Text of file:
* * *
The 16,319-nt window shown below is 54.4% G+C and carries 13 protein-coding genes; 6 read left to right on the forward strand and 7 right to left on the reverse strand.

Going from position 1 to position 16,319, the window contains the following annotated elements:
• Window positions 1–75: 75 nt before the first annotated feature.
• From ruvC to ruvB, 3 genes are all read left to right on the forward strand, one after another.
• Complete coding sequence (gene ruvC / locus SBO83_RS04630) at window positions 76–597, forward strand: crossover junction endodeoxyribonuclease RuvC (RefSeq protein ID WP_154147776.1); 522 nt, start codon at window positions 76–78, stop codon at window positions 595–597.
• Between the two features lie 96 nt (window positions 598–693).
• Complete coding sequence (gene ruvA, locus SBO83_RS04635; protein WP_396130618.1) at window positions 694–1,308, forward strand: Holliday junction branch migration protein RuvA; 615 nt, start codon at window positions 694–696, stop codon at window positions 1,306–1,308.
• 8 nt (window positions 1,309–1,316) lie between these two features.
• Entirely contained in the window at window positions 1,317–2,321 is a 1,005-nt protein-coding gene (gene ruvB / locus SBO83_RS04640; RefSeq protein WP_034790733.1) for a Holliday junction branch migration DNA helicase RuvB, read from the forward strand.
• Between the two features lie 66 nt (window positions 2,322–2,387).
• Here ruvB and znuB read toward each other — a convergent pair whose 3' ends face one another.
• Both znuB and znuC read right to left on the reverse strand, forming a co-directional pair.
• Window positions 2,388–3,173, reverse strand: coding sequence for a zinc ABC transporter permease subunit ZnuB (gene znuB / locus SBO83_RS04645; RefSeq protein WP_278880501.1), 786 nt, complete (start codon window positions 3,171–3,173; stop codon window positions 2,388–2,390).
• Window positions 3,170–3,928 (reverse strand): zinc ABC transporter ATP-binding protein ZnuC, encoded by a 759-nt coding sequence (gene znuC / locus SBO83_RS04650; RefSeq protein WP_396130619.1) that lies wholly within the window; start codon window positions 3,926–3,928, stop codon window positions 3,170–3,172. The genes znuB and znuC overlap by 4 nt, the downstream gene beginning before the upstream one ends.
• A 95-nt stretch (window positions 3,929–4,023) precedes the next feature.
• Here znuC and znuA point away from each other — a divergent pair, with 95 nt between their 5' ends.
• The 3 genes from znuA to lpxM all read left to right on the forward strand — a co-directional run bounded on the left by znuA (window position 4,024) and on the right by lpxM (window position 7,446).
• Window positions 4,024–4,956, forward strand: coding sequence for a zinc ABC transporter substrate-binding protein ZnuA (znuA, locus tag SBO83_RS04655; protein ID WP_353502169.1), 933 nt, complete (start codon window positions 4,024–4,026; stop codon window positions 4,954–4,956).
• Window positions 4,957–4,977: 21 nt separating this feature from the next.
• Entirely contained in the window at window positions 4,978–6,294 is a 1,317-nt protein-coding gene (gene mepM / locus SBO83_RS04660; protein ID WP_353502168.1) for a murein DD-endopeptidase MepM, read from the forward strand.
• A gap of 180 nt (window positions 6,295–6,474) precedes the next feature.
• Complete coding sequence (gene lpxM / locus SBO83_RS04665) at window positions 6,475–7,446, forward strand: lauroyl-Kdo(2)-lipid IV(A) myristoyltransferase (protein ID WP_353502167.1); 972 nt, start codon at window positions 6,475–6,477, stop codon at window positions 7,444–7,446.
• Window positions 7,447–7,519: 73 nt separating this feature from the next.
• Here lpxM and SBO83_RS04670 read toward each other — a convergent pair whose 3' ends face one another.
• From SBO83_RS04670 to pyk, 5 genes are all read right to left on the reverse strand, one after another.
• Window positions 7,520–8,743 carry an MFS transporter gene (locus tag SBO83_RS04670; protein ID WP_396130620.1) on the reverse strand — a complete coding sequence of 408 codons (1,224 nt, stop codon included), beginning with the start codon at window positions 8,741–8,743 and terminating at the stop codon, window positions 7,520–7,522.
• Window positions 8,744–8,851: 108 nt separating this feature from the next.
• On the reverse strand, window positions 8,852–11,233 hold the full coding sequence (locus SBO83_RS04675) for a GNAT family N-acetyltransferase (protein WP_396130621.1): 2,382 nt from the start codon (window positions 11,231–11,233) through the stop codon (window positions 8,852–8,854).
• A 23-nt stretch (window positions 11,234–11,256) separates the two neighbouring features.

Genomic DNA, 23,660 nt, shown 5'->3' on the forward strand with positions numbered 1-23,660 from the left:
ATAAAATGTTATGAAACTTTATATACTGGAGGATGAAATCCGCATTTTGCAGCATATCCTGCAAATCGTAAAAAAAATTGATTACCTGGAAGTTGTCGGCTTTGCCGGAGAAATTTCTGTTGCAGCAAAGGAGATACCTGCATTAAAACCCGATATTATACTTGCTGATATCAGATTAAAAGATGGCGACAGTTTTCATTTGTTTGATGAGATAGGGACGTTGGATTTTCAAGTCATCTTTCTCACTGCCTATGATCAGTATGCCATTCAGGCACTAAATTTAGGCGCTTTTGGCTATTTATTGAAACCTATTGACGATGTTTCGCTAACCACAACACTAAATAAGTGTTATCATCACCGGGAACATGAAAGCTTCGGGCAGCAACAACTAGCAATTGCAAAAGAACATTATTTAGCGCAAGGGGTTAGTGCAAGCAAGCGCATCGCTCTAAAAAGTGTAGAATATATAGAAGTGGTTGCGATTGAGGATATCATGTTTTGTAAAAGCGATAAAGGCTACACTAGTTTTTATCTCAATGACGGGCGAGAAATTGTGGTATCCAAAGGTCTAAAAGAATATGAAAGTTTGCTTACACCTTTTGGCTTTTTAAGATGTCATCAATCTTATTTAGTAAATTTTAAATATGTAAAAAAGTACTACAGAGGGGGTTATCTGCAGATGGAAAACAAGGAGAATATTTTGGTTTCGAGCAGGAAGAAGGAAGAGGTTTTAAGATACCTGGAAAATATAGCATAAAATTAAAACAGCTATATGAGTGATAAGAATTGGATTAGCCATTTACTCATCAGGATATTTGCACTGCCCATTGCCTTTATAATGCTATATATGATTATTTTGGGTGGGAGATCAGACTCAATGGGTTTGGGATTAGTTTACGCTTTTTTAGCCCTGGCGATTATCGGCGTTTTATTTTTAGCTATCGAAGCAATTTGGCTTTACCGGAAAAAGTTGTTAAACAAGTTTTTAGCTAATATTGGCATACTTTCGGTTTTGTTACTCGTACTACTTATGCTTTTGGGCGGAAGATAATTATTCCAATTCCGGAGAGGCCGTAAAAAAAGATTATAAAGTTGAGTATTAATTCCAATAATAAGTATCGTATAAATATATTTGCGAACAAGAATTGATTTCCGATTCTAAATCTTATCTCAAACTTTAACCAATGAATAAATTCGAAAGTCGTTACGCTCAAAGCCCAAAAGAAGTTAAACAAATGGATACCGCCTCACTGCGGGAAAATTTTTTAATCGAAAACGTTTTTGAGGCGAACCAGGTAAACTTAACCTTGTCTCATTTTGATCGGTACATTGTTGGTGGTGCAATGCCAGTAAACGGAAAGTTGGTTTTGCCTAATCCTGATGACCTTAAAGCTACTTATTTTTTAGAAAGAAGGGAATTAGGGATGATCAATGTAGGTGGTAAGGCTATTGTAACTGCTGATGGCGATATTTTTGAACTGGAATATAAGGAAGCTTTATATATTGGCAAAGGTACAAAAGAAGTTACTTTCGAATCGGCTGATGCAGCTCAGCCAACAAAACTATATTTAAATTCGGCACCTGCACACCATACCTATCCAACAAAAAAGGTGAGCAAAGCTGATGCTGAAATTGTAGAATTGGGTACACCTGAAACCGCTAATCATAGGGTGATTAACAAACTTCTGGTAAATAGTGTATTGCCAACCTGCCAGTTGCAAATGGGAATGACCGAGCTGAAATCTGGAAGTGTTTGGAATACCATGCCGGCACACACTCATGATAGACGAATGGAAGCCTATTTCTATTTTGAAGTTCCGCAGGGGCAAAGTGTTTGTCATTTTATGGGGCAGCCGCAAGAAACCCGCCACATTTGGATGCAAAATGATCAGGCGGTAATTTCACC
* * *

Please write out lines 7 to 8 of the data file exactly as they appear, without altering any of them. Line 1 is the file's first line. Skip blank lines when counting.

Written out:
• Complete coding sequence (gene ruvA, locus SBO83_RS04635; protein WP_396130618.1) at window positions 694–1,308, forward strand: Holliday junction branch migration protein RuvA; 615 nt, start codon at window positions 694–696, stop codon at window positions 1,306–1,308.
• 8 nt (window positions 1,309–1,316) lie between these two features.